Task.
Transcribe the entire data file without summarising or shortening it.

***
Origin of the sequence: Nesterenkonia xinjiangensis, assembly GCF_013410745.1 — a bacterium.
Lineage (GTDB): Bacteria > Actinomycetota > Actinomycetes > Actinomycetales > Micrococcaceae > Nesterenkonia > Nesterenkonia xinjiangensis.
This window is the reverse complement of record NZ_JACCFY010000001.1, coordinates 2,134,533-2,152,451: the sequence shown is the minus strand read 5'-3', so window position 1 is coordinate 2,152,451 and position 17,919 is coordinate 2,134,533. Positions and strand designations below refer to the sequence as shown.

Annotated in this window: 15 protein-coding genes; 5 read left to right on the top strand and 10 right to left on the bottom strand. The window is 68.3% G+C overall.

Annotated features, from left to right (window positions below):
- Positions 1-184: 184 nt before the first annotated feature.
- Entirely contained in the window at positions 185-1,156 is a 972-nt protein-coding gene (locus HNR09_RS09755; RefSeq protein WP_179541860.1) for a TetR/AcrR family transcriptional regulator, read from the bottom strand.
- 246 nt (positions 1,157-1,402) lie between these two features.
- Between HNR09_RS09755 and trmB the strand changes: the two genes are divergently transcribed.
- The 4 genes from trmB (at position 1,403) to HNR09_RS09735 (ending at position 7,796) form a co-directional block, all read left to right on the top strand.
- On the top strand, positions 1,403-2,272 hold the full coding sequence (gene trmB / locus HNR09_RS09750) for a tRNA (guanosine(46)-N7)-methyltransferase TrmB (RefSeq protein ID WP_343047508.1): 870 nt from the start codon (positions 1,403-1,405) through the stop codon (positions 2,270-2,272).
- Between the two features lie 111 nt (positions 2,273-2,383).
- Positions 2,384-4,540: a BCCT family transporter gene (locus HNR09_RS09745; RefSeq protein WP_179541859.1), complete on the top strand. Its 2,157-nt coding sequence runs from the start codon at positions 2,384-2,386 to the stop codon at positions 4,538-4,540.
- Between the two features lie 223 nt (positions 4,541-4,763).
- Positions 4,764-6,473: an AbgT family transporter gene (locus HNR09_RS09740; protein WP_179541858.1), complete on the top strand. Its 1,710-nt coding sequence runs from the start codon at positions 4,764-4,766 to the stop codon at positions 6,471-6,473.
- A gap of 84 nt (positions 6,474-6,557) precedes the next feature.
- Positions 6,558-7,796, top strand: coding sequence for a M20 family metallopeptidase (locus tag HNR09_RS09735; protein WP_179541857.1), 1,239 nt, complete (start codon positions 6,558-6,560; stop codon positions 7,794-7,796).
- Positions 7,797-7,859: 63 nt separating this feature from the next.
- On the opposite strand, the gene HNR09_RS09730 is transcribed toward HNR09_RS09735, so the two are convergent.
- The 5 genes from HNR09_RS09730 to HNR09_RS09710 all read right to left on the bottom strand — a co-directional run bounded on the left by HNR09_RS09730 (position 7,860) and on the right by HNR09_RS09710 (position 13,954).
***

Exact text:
Origin of the sequence: Nesterenkonia xinjiangensis, assembly GCF_013410745.1 — a bacterium.
Lineage (GTDB): Bacteria > Actinomycetota > Actinomycetes > Actinomycetales > Micrococcaceae > Nesterenkonia > Nesterenkonia xinjiangensis.
This window is the reverse complement of record NZ_JACCFY010000001.1, coordinates 2,134,533-2,152,451: the sequence shown is the minus strand read 5'-3', so window position 1 is coordinate 2,152,451 and position 17,919 is coordinate 2,134,533. Positions and strand designations below refer to the sequence as shown.

Annotated in this window: 15 protein-coding genes; 5 read left to right on the top strand and 10 right to left on the bottom strand. The window is 68.3% G+C overall.

Annotated features, from left to right (window positions below):
- Positions 1-184: 184 nt before the first annotated feature.
- Entirely contained in the window at positions 185-1,156 is a 972-nt protein-coding gene (locus HNR09_RS09755; RefSeq protein WP_179541860.1) for a TetR/AcrR family transcriptional regulator, read from the bottom strand.
- 246 nt (positions 1,157-1,402) lie between these two features.
- Between HNR09_RS09755 and trmB the strand changes: the two genes are divergently transcribed.
- The 4 genes from trmB (at position 1,403) to HNR09_RS09735 (ending at position 7,796) form a co-directional block, all read left to right on the top strand.
- On the top strand, positions 1,403-2,272 hold the full coding sequence (gene trmB / locus HNR09_RS09750) for a tRNA (guanosine(46)-N7)-methyltransferase TrmB (RefSeq protein ID WP_343047508.1): 870 nt from the start codon (positions 1,403-1,405) through the stop codon (positions 2,270-2,272).
- Between the two features lie 111 nt (positions 2,273-2,383).
- Positions 2,384-4,540: a BCCT family transporter gene (locus HNR09_RS09745; RefSeq protein WP_179541859.1), complete on the top strand. Its 2,157-nt coding sequence runs from the start codon at positions 2,384-2,386 to the stop codon at positions 4,538-4,540.
- Between the two features lie 223 nt (positions 4,541-4,763).
- Positions 4,764-6,473: an AbgT family transporter gene (locus HNR09_RS09740; protein WP_179541858.1), complete on the top strand. Its 1,710-nt coding sequence runs from the start codon at positions 4,764-4,766 to the stop codon at positions 6,471-6,473.
- A gap of 84 nt (positions 6,474-6,557) precedes the next feature.
- Positions 6,558-7,796, top strand: coding sequence for a M20 family metallopeptidase (locus tag HNR09_RS09735; protein WP_179541857.1), 1,239 nt, complete (start codon positions 6,558-6,560; stop codon positions 7,794-7,796).
- Positions 7,797-7,859: 63 nt separating this feature from the next.
- On the opposite strand, the gene HNR09_RS09730 is transcribed toward HNR09_RS09735, so the two are convergent.
- The 5 genes from HNR09_RS09730 to HNR09_RS09710 all read right to left on the bottom strand — a co-directional run bounded on the left by HNR09_RS09730 (position 7,860) and on the right by HNR09_RS09710 (position 13,954).